Friberth, Karl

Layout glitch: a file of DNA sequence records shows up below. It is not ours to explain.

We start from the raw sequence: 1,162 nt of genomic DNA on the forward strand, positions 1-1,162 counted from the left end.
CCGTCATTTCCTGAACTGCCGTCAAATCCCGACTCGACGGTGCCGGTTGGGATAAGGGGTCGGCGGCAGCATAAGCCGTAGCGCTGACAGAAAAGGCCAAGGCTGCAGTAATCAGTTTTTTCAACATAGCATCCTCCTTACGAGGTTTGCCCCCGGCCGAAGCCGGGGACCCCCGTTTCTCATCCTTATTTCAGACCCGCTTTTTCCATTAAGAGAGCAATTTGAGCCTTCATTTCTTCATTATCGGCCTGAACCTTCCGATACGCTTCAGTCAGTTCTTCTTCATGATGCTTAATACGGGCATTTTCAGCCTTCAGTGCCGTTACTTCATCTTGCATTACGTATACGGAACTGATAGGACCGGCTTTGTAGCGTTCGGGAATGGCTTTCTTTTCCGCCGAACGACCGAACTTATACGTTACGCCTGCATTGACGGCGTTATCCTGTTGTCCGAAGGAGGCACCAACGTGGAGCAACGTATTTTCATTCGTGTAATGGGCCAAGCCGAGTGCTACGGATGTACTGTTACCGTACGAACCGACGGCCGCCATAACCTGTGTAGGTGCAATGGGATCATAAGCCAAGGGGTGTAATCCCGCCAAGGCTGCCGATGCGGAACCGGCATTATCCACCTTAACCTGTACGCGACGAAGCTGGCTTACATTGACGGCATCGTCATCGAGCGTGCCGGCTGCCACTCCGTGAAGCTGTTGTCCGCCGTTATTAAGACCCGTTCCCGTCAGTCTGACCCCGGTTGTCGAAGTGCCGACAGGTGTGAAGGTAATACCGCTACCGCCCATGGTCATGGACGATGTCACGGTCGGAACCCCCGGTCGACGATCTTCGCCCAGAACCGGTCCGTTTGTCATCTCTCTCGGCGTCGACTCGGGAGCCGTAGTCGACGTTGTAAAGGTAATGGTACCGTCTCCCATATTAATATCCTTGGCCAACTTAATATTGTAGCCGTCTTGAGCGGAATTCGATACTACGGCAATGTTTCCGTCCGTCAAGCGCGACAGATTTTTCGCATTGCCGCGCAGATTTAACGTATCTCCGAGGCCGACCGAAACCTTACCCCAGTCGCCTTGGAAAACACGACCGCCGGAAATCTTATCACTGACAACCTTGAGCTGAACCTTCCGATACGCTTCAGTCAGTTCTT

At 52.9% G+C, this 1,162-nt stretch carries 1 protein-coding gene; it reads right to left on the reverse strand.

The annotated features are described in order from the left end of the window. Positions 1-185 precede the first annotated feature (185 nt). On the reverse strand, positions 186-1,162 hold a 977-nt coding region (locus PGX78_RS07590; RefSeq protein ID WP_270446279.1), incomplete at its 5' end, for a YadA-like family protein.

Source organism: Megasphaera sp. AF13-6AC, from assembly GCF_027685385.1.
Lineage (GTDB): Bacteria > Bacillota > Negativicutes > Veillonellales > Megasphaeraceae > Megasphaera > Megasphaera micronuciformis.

German singer and composer, born at Wullersdorf, Austria, where his father was a school-teacher, from whom he received his first musical instruction. He later studied at Vienna under the Court composers, Bonno and Gassmann, and in 1759 joined the chapel of Prince Esterhazy at Eisenstadt as a tenor singer. He was heard frequently at various Italian courts and at concerts. In 1768 he married Maria Magdalena Spangler, a well-known singer. In 1776 he became the chapelmaster of the Jesuits and Minorites Church at Vienna, and died in that city at an advanced age. Friberth wrote nine masses; five motets; a Stabat Mater; a requiem; and offertories. While in the service of Prince Esterhazy, he formed the acquaintance of Joseph Haydn, became his intimate friend and sang in many of that composer's operas. For his services to music, Friberth was made a knight of the Golden Spur by Pope Pius VI. To this order both Mozart and Gluck belonged. Friberth wrote chiefly church-music and also some opera librettos.